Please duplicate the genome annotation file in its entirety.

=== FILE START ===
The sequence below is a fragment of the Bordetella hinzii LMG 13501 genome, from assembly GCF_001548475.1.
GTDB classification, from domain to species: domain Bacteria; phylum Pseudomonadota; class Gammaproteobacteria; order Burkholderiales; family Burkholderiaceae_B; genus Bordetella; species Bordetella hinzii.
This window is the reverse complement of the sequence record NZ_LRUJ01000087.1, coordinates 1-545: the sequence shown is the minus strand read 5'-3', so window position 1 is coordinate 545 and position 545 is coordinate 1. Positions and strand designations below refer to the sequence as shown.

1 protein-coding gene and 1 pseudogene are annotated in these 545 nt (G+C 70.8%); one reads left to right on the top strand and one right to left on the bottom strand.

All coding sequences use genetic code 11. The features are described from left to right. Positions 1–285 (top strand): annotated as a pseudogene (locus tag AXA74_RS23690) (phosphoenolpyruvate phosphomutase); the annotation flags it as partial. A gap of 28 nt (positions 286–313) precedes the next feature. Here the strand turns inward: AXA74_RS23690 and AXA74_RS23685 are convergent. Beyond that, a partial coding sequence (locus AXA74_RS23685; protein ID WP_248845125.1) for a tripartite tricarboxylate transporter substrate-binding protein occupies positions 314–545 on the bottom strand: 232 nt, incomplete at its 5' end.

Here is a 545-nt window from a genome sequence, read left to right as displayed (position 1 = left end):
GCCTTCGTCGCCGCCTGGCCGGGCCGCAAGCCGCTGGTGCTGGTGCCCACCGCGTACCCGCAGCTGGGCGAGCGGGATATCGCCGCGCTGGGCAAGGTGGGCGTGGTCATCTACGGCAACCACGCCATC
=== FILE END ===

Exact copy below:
The sequence below is a fragment of the Bordetella hinzii LMG 13501 genome, from assembly GCF_001548475.1.
GTDB classification, from domain to species: domain Bacteria; phylum Pseudomonadota; class Gammaproteobacteria; order Burkholderiales; family Burkholderiaceae_B; genus Bordetella; species Bordetella hinzii.
This window is the reverse complement of the sequence record NZ_LRUJ01000087.1, coordinates 1-545: the sequence shown is the minus strand read 5'-3', so window position 1 is coordinate 545 and position 545 is coordinate 1. Positions and strand designations below refer to the sequence as shown.

1 protein-coding gene and 1 pseudogene are annotated in these 545 nt (G+C 70.8%); one reads left to right on the top strand and one right to left on the bottom strand.

All coding sequences use genetic code 11. The features are described from left to right. Positions 1–285 (top strand): annotated as a pseudogene (locus tag AXA74_RS23690) (phosphoenolpyruvate phosphomutase); the annotation flags it as partial. A gap of 28 nt (positions 286–313) precedes the next feature. Here the strand turns inward: AXA74_RS23690 and AXA74_RS23685 are convergent. Beyond that, a partial coding sequence (locus AXA74_RS23685; protein ID WP_248845125.1) for a tripartite tricarboxylate transporter substrate-binding protein occupies positions 314–545 on the bottom strand: 232 nt, incomplete at its 5' end.

Here is a 545-nt window from a genome sequence, read left to right as displayed (position 1 = left end):
GCCTTCGTCGCCGCCTGGCCGGGCCGCAAGCCGCTGGTGCTGGTGCCCACCGCGTACCCGCAGCTGGGCGAGCGGGATATCGCCGCGCTGGGCAAGGTGGGCGTGGTCATCTACGGCAACCACGCCATC